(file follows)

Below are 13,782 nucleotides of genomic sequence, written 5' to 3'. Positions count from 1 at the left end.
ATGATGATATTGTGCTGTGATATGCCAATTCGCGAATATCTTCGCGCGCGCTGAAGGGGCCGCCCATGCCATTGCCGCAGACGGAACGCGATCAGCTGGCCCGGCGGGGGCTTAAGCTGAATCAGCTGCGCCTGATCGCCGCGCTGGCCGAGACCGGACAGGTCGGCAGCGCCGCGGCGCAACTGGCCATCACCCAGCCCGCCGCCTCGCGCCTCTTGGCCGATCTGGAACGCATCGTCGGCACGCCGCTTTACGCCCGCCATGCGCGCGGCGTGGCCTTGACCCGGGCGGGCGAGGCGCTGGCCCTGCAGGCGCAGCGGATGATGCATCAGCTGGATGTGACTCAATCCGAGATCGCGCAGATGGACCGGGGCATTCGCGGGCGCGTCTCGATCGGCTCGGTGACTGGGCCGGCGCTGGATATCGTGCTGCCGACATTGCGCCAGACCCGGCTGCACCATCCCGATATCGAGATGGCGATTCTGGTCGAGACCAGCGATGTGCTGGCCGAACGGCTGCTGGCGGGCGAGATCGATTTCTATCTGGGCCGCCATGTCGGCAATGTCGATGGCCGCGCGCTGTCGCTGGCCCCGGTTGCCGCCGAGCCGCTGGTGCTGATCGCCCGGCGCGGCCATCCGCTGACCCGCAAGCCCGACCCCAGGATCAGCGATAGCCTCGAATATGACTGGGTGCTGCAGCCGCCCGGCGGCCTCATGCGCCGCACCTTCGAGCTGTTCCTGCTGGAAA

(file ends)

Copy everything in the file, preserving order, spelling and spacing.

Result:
Below are 13,782 nucleotides of genomic sequence, written 5' to 3'. Positions count from 1 at the left end.
ATGATGATATTGTGCTGTGATATGCCAATTCGCGAATATCTTCGCGCGCGCTGAAGGGGCCGCCCATGCCATTGCCGCAGACGGAACGCGATCAGCTGGCCCGGCGGGGGCTTAAGCTGAATCAGCTGCGCCTGATCGCCGCGCTGGCCGAGACCGGACAGGTCGGCAGCGCCGCGGCGCAACTGGCCATCACCCAGCCCGCCGCCTCGCGCCTCTTGGCCGATCTGGAACGCATCGTCGGCACGCCGCTTTACGCCCGCCATGCGCGCGGCGTGGCCTTGACCCGGGCGGGCGAGGCGCTGGCCCTGCAGGCGCAGCGGATGATGCATCAGCTGGATGTGACTCAATCCGAGATCGCGCAGATGGACCGGGGCATTCGCGGGCGCGTCTCGATCGGCTCGGTGACTGGGCCGGCGCTGGATATCGTGCTGCCGACATTGCGCCAGACCCGGCTGCACCATCCCGATATCGAGATGGCGATTCTGGTCGAGACCAGCGATGTGCTGGCCGAACGGCTGCTGGCGGGCGAGATCGATTTCTATCTGGGCCGCCATGTCGGCAATGTCGATGGCCGCGCGCTGTCGCTGGCCCCGGTTGCCGCCGAGCCGCTGGTGCTGATCGCCCGGCGCGGCCATCCGCTGACCCGCAAGCCCGACCCCAGGATCAGCGATAGCCTCGAATATGACTGGGTGCTGCAGCCGCCCGGCGGCCTCATGCGCCGCACCTTCGAGCTGTTCCTGCTGGAAA